Court of Appeals Allows Trump’s Anti-Worker Executive Orders to Take Effect

AFGE National President J. David Cox vowed that the union will continue to fight Trump’s anti-worker executive orders after the U.S. Court of Appeals for the District of Columbia Circuit denied a request by AFGE and other unions to have all 11 judges of the court rehear the case against the union-busting executive orders.

The Sept. 25 decision upheld the July ruling of the court’s three-judge panel that the court did not have jurisdiction to rule on the lawsuit filed by AFGE and other federal unions.

It is important to note that the Court of Appeals did not rule on the merits of any of the unions’ arguments that specific provisions of the executive orders are unlawful. The Court of Appeals decision only concerned the manner in which unions may challenge the executive orders.

This ruling means the anti-worker executive orders will take effect as soon as Oct. 2, 2019. It also means that AFGE will have to go to the Federal Labor Relations Authority (FLRA) to challenge anti-worker provisions of the executive orders. The court left the door open to judicial review of FLRA decisions.

As we review our legal options, AFGE is asking local unions to continue to coordinate challenges to the executive orders with the General Counsel's office. If you have specific questions or ideas, you may direct them to [email protected]"

Background

President Trump in May 2018 issued three anti-worker executive orders aimed at weakening workers’ rights and voice on the job.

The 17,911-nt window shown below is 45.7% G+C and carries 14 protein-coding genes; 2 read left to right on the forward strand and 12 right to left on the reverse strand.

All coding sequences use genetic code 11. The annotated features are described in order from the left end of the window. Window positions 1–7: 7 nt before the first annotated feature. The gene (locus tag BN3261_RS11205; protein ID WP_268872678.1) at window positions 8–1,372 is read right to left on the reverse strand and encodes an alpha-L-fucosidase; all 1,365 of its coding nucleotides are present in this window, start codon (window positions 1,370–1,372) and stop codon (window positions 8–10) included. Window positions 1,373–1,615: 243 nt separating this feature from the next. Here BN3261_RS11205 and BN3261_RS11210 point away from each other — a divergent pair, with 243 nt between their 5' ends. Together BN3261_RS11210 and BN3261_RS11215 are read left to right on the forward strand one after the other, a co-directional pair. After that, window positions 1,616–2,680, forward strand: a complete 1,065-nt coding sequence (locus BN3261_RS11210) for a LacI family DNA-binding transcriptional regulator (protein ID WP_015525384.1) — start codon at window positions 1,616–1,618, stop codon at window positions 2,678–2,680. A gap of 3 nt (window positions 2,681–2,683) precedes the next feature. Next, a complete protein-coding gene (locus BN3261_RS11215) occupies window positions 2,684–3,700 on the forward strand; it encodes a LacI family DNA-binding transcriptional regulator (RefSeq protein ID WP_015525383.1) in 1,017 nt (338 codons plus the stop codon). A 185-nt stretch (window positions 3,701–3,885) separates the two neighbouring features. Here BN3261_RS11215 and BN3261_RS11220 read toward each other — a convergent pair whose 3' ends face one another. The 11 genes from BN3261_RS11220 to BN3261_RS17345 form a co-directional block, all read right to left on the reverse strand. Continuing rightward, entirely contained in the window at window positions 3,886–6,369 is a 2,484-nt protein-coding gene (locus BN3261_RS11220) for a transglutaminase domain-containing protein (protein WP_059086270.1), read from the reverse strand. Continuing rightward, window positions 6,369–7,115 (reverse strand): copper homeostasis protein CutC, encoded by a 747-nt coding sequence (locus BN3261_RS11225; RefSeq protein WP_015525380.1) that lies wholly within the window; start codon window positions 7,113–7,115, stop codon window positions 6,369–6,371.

Specifically, the orders were aimed at severely restricting the types of issues members can bargain about with the agency, hampering the ability of members to get representation at the worksite by sharply reducing hours union representatives can engage in representational work during the course of the normal workday, and gutting due process and merit systems protections central to our apolitical civil service.

AFGE subsequently took the administration to court, and a District Court judge in August 2018 struck down the bulk of the executive orders and placed an injunction on them.

The Trump administration appealed the decision. In July 2019, the three-judge panel of the Court of Appeals determined that the court did not have jurisdiction to rule on the lawsuit filed by AFGE and other federal unions. The court said the unions must challenge the EOs through the FLRA first.

AFGE and other unions requested a rehearing by all 11 judges, citing irreparable harm if forced to go through the FLRA. The request was denied.

Visit www.afge.org/fightback for more details on what you can do.

Click here to read how the administration is using the FLRA to purge unions.

If you have specific questions about the executive orders, please direct them to [email protected].


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